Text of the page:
The central mission of the Consumer Financial Protection Bureau (CFPB) is to ensure that “Consumers get the information they need to make the financial decisions they believe are best for themselves and their families – that prices are clear up front, that risks are visible, and that nothing is buried in fine print. In a market that works, consumers should be able to make direct comparisons among products and no provider should be able to build, or feel pressure to build, a business model around unfair, deceptive, or abusive practices.” From their mission statement to their examination practices, the CFPB is focusing on business issues and strategies in addition to compliance requirements.
Just good business
The key point is that a company which engages actively with its customers, treats them fairly and provides them with products and services which meet their needs is simply pursuing competitive advantage by doing business well. The best companies will do the right thing automatically, not because of consumer protection regulation but because it is good business.
What regulators may regard as consumer protection is, from the perspective of the financial services provider, rather a matter of delivering value to consumers: understanding their needs; designing products which meet those needs appropriately and are consistent with customers’ risk profile and risk appetite; and providing those products at a reasonable and transparent price.
So maximizing consumer value is business – not just a mandate, but an opportunity. It must move to the boardroom and to the executive management agenda. And it has implications across the enterprise, from product development and pricing, to channels and markets, to compensation structures, and customer interactions all along the way. In future, consumer value will be a leading contributor to a company’s success. The need, then, is to reset corporate culture around compliance and conduct, to find new ways to innovate – rethinking business models, packaging new products, marketing them through the right channels, at the right price, to the right person – all while turning a profit.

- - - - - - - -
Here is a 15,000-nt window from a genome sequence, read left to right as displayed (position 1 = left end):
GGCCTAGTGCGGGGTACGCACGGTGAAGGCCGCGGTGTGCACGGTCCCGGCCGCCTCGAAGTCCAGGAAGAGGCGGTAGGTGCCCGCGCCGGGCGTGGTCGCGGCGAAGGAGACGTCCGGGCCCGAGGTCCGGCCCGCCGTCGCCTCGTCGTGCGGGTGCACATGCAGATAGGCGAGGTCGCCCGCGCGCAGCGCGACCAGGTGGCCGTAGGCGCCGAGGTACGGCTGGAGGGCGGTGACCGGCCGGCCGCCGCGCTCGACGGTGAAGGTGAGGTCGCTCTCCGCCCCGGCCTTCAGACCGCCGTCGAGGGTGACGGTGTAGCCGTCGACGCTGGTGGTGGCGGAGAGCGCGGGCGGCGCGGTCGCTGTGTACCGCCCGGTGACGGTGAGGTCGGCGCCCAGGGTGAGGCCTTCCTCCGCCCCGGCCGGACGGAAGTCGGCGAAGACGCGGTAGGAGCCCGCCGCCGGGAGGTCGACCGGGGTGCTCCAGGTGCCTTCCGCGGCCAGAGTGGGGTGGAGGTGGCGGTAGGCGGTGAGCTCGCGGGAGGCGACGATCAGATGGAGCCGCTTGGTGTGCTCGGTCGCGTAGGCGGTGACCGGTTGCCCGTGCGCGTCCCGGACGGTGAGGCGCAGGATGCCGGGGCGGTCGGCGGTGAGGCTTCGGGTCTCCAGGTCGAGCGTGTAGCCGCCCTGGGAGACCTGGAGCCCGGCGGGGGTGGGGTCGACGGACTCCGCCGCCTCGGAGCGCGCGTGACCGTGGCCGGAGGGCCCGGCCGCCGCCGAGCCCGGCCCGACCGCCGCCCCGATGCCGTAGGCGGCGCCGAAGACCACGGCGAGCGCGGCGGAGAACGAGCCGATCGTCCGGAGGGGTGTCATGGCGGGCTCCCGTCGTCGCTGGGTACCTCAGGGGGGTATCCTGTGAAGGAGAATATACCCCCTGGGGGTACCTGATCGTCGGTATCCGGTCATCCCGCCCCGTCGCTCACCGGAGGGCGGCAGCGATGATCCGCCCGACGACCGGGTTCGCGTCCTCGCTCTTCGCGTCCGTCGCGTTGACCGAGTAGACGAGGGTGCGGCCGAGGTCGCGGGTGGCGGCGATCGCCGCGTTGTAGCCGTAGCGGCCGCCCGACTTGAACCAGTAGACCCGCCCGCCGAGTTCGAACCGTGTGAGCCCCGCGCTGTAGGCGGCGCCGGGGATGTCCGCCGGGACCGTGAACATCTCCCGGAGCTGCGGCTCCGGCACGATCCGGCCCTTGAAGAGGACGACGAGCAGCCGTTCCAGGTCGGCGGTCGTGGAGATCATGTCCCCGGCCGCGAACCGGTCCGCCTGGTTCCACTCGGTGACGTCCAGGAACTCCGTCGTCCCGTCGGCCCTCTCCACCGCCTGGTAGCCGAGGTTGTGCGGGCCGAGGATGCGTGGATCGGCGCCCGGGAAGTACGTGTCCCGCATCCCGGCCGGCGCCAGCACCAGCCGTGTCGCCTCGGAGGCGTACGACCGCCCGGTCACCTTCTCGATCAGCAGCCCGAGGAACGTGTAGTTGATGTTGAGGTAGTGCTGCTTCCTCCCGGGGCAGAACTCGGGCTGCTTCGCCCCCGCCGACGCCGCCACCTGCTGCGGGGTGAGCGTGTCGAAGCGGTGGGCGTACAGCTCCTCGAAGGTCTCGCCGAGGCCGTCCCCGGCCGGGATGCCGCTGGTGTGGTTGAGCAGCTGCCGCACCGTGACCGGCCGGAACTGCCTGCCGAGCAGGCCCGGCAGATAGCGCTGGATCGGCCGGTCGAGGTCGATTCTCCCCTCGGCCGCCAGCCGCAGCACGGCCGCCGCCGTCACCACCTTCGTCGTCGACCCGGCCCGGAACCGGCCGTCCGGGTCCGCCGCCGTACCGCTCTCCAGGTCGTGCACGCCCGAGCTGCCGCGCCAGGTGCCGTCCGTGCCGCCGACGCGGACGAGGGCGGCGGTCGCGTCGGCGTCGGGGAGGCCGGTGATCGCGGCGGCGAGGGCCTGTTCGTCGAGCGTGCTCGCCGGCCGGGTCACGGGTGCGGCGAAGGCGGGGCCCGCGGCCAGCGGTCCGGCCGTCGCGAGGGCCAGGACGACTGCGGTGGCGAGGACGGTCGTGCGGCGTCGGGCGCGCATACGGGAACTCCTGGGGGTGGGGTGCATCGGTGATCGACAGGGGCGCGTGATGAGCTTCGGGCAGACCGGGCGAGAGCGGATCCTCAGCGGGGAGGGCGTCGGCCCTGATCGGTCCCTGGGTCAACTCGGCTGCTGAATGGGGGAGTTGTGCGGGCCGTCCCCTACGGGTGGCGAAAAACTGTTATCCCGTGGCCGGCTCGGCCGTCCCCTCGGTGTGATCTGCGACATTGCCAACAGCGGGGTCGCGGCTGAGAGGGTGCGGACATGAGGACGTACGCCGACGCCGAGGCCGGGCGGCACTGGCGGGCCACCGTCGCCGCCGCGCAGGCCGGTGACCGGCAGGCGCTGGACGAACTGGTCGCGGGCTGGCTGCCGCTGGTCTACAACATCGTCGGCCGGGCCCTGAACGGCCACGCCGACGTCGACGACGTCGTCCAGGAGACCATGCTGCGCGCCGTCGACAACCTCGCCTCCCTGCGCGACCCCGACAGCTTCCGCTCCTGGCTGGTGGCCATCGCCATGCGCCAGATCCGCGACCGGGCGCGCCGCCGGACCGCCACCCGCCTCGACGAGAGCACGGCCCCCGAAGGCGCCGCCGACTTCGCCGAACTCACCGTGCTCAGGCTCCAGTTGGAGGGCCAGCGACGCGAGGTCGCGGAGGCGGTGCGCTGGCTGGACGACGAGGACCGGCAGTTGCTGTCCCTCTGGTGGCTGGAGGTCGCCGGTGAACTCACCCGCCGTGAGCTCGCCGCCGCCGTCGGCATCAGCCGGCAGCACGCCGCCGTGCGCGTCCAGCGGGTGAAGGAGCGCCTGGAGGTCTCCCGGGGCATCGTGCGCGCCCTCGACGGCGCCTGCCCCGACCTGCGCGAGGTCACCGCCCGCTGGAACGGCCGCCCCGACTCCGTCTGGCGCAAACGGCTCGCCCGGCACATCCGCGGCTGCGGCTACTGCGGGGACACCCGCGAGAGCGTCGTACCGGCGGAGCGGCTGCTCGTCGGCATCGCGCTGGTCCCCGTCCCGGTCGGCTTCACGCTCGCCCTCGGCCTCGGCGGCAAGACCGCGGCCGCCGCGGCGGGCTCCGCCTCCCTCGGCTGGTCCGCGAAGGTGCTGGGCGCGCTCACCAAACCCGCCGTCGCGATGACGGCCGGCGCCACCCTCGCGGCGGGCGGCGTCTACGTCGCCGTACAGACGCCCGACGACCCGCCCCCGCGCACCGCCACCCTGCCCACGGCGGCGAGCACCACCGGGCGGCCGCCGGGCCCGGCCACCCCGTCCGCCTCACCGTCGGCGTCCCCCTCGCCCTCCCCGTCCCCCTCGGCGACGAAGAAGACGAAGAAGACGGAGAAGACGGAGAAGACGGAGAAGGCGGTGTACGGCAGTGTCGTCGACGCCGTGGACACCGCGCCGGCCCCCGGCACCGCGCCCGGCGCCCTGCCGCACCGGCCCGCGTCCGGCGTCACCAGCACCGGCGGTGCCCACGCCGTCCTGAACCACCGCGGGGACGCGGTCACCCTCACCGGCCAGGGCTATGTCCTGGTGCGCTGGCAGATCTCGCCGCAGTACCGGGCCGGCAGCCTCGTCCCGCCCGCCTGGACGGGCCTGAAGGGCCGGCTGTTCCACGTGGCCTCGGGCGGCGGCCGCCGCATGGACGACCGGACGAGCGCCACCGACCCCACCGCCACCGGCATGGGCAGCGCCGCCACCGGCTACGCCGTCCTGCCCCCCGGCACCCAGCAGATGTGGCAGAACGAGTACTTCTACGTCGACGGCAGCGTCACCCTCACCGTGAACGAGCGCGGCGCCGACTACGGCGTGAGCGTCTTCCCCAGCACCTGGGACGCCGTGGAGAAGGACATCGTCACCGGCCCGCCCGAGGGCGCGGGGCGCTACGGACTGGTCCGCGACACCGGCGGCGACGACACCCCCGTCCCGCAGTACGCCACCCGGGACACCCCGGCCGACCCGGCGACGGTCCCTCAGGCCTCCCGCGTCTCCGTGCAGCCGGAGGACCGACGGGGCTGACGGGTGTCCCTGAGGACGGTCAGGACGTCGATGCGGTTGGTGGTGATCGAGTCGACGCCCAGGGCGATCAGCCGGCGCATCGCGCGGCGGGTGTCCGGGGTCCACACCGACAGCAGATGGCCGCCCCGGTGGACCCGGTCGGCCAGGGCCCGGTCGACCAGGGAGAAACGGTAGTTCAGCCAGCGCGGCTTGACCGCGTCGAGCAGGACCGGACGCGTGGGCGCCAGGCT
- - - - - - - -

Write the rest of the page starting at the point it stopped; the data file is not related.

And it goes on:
Embracing consumer value as a cultural and operational foundation is the way to rebuild trust, improve customer experience and satisfaction, and gain market share. The fundamental requirement is to rebuild relationships with customers so that confidence can return. The consumer protection agenda, though currently being driven by regulation, should result in business models and practices which improve consumer service and the customer experience:
- the provision of timely and understandable information
- protection from unfair, deceptive, or abusive practices
- elimination of outdated, unnecessary, or unduly burdensome regulations on consumer financial products and services
- consistent enforcement to promote fair competition
- transparent and efficient markets for consumer financial products and services.
Regulators will continue to supervise financial institutions and some of their service providers to ensure they are treating customers fairly. They may also make specific interventions to eliminate harmful products or practices and ensure appropriate redress in the event of failure. But if companies act rationally, with their own and their customers’ long-term interests in mind, the necessary changes will emerge without a heavy additional regulatory burden.